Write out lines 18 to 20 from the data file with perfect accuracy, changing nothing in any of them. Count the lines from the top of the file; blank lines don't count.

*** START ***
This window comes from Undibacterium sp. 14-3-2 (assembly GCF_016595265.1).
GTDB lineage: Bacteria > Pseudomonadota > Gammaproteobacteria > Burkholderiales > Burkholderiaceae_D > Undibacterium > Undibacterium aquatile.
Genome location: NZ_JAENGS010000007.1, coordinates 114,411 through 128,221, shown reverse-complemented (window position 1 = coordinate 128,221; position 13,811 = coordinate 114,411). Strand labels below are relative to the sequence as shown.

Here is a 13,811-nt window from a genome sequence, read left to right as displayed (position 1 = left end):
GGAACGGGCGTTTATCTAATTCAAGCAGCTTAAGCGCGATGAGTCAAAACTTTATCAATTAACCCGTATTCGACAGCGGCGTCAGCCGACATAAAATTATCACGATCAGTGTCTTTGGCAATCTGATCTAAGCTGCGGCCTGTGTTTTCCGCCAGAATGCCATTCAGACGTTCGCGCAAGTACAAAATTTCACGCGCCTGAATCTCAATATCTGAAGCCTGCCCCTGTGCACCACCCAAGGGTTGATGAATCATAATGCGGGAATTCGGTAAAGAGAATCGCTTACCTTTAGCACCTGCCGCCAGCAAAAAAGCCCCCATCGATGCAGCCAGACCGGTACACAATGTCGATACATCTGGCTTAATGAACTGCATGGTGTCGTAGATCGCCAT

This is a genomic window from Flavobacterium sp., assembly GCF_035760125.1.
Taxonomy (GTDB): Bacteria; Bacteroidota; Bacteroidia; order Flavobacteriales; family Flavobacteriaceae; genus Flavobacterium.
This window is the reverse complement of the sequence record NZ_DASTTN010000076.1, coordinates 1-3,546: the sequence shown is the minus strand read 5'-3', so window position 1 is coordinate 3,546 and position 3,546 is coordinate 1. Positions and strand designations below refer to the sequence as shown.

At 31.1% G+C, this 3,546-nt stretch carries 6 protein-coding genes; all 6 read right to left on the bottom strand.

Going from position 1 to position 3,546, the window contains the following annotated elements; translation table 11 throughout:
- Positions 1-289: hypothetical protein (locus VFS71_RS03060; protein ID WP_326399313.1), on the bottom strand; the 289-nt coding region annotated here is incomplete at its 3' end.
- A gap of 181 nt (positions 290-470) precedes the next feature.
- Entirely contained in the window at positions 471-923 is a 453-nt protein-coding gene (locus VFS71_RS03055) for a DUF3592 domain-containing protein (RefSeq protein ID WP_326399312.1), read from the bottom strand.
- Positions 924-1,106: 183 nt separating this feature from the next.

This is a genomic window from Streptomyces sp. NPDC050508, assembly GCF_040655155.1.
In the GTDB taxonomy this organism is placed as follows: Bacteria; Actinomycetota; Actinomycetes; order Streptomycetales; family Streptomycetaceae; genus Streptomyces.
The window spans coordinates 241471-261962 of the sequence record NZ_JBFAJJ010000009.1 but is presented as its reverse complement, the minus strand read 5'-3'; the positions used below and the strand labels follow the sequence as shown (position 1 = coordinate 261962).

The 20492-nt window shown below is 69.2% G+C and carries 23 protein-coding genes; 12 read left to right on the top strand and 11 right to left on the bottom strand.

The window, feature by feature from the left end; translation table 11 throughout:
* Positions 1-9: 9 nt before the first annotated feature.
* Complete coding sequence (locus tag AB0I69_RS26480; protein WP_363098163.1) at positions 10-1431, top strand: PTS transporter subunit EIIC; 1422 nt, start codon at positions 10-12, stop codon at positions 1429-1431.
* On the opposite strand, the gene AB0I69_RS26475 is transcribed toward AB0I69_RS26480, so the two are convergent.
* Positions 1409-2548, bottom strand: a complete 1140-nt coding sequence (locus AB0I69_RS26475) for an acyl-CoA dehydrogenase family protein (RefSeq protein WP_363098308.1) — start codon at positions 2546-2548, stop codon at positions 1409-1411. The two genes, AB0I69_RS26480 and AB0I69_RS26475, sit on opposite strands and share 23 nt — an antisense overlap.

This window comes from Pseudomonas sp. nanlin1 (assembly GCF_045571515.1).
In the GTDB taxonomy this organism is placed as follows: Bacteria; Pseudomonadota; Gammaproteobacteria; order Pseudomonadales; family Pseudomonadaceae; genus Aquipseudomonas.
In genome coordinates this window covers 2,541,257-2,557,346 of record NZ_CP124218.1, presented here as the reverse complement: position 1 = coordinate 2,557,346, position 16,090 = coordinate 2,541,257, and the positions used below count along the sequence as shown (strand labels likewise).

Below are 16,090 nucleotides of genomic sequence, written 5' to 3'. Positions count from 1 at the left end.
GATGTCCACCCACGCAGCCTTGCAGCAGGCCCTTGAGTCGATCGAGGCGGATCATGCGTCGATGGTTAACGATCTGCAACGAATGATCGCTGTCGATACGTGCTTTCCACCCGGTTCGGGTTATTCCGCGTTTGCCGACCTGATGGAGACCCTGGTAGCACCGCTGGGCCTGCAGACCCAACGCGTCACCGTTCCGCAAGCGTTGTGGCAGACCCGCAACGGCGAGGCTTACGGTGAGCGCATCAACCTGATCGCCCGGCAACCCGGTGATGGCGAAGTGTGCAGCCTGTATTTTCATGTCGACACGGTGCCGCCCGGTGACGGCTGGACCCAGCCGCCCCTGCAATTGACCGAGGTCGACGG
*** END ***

The 20492-nt window shown below is 69.2% G+C and carries 23 protein-coding genes; 12 read left to right on the top strand and 11 right to left on the bottom strand.

The window, feature by feature from the left end; translation table 11 throughout:
* Positions 1-9: 9 nt before the first annotated feature.